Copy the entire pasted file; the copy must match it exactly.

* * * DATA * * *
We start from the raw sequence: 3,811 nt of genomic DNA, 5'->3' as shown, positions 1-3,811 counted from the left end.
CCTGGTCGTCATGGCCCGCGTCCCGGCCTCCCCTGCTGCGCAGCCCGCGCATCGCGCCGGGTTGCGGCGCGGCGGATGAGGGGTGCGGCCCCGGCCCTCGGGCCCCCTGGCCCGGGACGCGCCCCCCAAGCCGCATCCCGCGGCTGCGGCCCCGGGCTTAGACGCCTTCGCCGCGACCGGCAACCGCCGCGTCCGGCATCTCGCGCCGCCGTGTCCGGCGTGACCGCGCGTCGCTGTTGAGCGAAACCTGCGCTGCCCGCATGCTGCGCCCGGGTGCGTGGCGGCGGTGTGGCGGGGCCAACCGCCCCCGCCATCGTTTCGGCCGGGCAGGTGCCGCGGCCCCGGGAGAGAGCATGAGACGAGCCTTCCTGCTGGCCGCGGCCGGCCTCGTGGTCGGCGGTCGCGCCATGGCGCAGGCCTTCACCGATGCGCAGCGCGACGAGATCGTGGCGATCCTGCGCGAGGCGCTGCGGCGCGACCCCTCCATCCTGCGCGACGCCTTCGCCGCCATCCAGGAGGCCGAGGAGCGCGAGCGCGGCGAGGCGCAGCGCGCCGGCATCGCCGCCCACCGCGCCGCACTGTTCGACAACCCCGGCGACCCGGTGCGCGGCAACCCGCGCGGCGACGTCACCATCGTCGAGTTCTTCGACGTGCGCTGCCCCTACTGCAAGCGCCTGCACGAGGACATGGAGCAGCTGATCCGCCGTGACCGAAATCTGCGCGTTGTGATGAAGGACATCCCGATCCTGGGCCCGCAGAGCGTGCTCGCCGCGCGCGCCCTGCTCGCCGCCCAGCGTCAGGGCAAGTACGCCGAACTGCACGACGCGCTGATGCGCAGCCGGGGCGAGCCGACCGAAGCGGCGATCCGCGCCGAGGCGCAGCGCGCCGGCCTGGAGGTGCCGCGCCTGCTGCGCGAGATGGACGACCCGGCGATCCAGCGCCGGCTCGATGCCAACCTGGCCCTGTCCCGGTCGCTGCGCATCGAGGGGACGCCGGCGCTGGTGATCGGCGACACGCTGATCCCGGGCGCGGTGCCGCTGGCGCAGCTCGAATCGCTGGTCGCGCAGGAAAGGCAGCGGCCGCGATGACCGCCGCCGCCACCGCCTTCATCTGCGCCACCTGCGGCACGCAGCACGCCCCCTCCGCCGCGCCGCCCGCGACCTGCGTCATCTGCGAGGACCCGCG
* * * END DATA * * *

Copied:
We start from the raw sequence: 3,811 nt of genomic DNA, 5'->3' as shown, positions 1-3,811 counted from the left end.
CCTGGTCGTCATGGCCCGCGTCCCGGCCTCCCCTGCTGCGCAGCCCGCGCATCGCGCCGGGTTGCGGCGCGGCGGATGAGGGGTGCGGCCCCGGCCCTCGGGCCCCCTGGCCCGGGACGCGCCCCCCAAGCCGCATCCCGCGGCTGCGGCCCCGGGCTTAGACGCCTTCGCCGCGACCGGCAACCGCCGCGTCCGGCATCTCGCGCCGCCGTGTCCGGCGTGACCGCGCGTCGCTGTTGAGCGAAACCTGCGCTGCCCGCATGCTGCGCCCGGGTGCGTGGCGGCGGTGTGGCGGGGCCAACCGCCCCCGCCATCGTTTCGGCCGGGCAGGTGCCGCGGCCCCGGGAGAGAGCATGAGACGAGCCTTCCTGCTGGCCGCGGCCGGCCTCGTGGTCGGCGGTCGCGCCATGGCGCAGGCCTTCACCGATGCGCAGCGCGACGAGATCGTGGCGATCCTGCGCGAGGCGCTGCGGCGCGACCCCTCCATCCTGCGCGACGCCTTCGCCGCCATCCAGGAGGCCGAGGAGCGCGAGCGCGGCGAGGCGCAGCGCGCCGGCATCGCCGCCCACCGCGCCGCACTGTTCGACAACCCCGGCGACCCGGTGCGCGGCAACCCGCGCGGCGACGTCACCATCGTCGAGTTCTTCGACGTGCGCTGCCCCTACTGCAAGCGCCTGCACGAGGACATGGAGCAGCTGATCCGCCGTGACCGAAATCTGCGCGTTGTGATGAAGGACATCCCGATCCTGGGCCCGCAGAGCGTGCTCGCCGCGCGCGCCCTGCTCGCCGCCCAGCGTCAGGGCAAGTACGCCGAACTGCACGACGCGCTGATGCGCAGCCGGGGCGAGCCGACCGAAGCGGCGATCCGCGCCGAGGCGCAGCGCGCCGGCCTGGAGGTGCCGCGCCTGCTGCGCGAGATGGACGACCCGGCGATCCAGCGCCGGCTCGATGCCAACCTGGCCCTGTCCCGGTCGCTGCGCATCGAGGGGACGCCGGCGCTGGTGATCGGCGACACGCTGATCCCGGGCGCGGTGCCGCTGGCGCAGCTCGAATCGCTGGTCGCGCAGGAAAGGCAGCGGCCGCGATGACCGCCGCCGCCACCGCCTTCATCTGCGCCACCTGCGGCACGCAGCACGCCCCCTCCGCCGCGCCGCCCGCGACCTGCGTCATCTGCGAGGACCCGCG